The administrator of the $20 billion fund for victims of BP Plc’s oil spill said he will use federal fraud investigators to deter bogus claims and pledged to protect personal information submitted by businesses and individuals.
“Nothing can destroy the credibility of a program quicker than allegations of fraud,” administrator Kenneth R. Feinberg said yesterday in an interview for Bloomberg Television’s “Political Capital With Al Hunt” this weekend. The Justice Department’s fraud section is “the best there is,” he said.
The fund will disclose enough about the claims to satisfy state officials without disclosing personal information, similar to a process Feinberg said he followed in paying victims of the Sept. 11 terrorist attacks.
Feinberg has been meeting state and local officials along the Gulf Coast and said in about 30 days his office should be operating to process claims. BP agreed to set up the fund June 16 under pressure from President Barack Obama, and Feinberg was selected to oversee the claims program.
A $100 million fund set up by BP to pay oil-industry workers for losses tied to Obama’s six-month drilling moratorium might be depleted before the ban expires and Feinberg said if the ban survives a court challenge he may need to request more cash.
“I’ll have to go back to the administration and to BP and request that the $100 million is insufficient and additional funds should be provided,” he said.
The Louisiana Mid-Continent Oil and Gas Association said potential salary losses at the 33 exploratory deepwater drilling rigs idled by the moratorium might be $165 million to $330 million a month.
Feinberg, 64, has been the Treasury Department’s special master for executive compensation for a year, reviewing the pay at companies that received U.S. aid. The Washington lawyer also mediated disputes over compensation for damages from the 2001 terrorist attacks as head of the Victim Compensation Fund.
Feinberg said he met with officials in the Justice Department’s fraud section about helping to administer the independent claims office for the spill victims. The agency agreed to propose a plan for deterring fraud, Feinberg said.
“The Department of Justice Criminal Division along with appropriate U.S. attorney’s offices will be closely monitoring to prevent and deter fraud in the claims process,” said Alisa Finelli, a Justice Department spokeswoman.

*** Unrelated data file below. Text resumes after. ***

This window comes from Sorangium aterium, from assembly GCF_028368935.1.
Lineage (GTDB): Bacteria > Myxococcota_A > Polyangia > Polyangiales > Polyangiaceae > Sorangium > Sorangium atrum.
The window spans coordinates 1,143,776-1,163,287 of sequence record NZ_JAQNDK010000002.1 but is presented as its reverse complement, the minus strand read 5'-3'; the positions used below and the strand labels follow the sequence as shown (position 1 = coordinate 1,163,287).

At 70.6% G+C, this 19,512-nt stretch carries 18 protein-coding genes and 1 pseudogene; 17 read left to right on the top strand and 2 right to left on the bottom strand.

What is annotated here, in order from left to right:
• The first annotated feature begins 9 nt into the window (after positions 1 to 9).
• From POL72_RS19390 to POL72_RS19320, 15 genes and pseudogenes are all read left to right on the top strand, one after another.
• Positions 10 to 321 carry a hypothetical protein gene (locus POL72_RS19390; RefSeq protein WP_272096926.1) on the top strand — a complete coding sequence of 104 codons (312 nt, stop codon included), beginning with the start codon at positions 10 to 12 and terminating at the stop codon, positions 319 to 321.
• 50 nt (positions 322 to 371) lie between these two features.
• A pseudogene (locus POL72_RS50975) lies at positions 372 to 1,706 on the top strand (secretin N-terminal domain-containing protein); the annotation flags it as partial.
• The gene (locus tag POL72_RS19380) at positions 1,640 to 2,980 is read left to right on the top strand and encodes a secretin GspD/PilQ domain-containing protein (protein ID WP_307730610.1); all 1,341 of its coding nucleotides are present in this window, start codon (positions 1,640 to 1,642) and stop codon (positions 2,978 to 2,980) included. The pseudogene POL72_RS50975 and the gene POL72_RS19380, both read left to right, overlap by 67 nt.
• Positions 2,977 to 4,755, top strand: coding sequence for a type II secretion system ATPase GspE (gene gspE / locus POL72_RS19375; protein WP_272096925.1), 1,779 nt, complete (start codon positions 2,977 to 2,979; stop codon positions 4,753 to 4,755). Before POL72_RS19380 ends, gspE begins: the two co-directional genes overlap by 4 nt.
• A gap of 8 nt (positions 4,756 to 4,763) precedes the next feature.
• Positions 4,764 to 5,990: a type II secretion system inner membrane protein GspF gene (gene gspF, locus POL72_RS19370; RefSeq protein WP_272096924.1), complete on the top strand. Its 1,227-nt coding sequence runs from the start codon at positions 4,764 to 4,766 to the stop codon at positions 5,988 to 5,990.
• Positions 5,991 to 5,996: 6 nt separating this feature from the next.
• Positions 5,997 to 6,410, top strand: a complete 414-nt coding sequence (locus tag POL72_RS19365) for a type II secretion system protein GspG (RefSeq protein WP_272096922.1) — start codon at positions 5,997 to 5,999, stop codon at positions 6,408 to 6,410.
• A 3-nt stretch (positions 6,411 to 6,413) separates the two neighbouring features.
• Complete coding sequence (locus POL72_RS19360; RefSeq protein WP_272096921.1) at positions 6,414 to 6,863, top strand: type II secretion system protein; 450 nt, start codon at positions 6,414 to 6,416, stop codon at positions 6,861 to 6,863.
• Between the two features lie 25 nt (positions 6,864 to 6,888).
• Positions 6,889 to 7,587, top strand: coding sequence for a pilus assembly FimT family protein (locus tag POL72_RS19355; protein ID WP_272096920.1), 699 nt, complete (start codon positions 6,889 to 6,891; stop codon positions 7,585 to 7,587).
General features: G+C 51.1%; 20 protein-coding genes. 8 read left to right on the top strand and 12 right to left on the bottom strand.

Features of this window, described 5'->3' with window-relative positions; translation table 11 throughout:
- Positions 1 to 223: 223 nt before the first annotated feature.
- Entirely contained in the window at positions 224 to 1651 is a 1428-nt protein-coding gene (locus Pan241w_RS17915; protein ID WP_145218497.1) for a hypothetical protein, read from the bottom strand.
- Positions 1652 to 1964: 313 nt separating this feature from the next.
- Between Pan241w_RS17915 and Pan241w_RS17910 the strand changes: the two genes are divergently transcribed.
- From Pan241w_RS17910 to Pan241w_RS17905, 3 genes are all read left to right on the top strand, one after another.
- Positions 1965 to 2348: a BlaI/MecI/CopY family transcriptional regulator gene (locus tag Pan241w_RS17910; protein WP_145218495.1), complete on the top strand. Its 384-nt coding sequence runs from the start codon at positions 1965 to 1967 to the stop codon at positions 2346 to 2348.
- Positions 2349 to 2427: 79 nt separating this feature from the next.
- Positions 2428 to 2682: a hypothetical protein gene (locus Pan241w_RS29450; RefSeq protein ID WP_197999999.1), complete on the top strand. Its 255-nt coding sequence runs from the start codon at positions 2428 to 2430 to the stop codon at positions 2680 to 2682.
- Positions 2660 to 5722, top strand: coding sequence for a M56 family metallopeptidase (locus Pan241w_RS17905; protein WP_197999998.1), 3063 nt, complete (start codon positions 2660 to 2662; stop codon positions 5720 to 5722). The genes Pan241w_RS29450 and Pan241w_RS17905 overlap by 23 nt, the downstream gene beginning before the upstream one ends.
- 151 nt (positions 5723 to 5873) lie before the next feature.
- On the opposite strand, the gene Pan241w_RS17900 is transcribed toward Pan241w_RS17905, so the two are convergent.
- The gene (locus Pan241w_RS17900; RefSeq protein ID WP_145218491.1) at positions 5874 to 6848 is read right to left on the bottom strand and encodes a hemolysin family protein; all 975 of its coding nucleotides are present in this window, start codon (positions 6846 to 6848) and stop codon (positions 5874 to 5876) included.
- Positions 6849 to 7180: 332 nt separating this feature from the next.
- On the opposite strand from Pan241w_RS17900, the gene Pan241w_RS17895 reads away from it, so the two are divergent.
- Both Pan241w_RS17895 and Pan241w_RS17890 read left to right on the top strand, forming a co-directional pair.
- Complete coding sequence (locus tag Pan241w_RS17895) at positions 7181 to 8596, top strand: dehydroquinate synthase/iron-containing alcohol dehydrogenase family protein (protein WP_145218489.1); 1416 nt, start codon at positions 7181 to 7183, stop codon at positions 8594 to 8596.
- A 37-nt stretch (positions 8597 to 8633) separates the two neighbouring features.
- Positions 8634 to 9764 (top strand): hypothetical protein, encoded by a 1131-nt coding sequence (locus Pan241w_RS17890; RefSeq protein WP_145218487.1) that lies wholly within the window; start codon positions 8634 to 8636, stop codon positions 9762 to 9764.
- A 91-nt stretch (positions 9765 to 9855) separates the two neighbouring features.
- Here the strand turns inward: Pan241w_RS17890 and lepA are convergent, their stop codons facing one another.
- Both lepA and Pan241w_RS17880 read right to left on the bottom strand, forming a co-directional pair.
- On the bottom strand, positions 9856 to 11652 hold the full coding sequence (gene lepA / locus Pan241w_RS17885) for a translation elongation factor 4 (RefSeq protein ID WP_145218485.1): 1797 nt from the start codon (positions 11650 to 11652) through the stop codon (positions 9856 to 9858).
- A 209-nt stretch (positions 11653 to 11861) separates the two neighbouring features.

The London-based company had paid out almost $126 million for more than 39,000 claims, with more than 74,000 filed, according to a statement yesterday.
BP Claims, Costs
BP said it has paid about $2.35 billion in costs tied to the spill since the April 20 explosion on the Deepwater Horizon rig, which killed 11 workers and unleashed the worst U.S. oil spill. The total includes containing the oil, drilling two relief wells, paying victims’ claims and providing grants to states along the Gulf.
The Feinberg-run claims fund is already distributing emergency payments and he has been encouraging victims to submit claims.
Feinberg said he assured Louisiana Governor Bobby Jindal that the claims review will be transparent, without violating a person’s privacy. He said the 9-11 victims’ fund worked out with states and the federal government a program that was transparent and protected privacy.
“The last thing that anybody should want is individualized data provided government that would result in individuals being very reluctant to file a claim,” he said.
Feinberg said he has discussed what information should be released as part of the process with House Judiciary Committee Chairman John Conyers, a Michigan Democrat.
The claims facility Feinberg runs will add to the infrastructure BP has set up, Feinberg said. The company has hired 750 workers and established more than 25 local offices to handle claims. “They deserve some credit for setting up the program,” he said.
Feinberg said he didn’t know what additional resources may be needed to accelerate payments.
“I’m hoping with additional support, I don’t know how many yet, we’ll be able to process all of the claims very quickly.”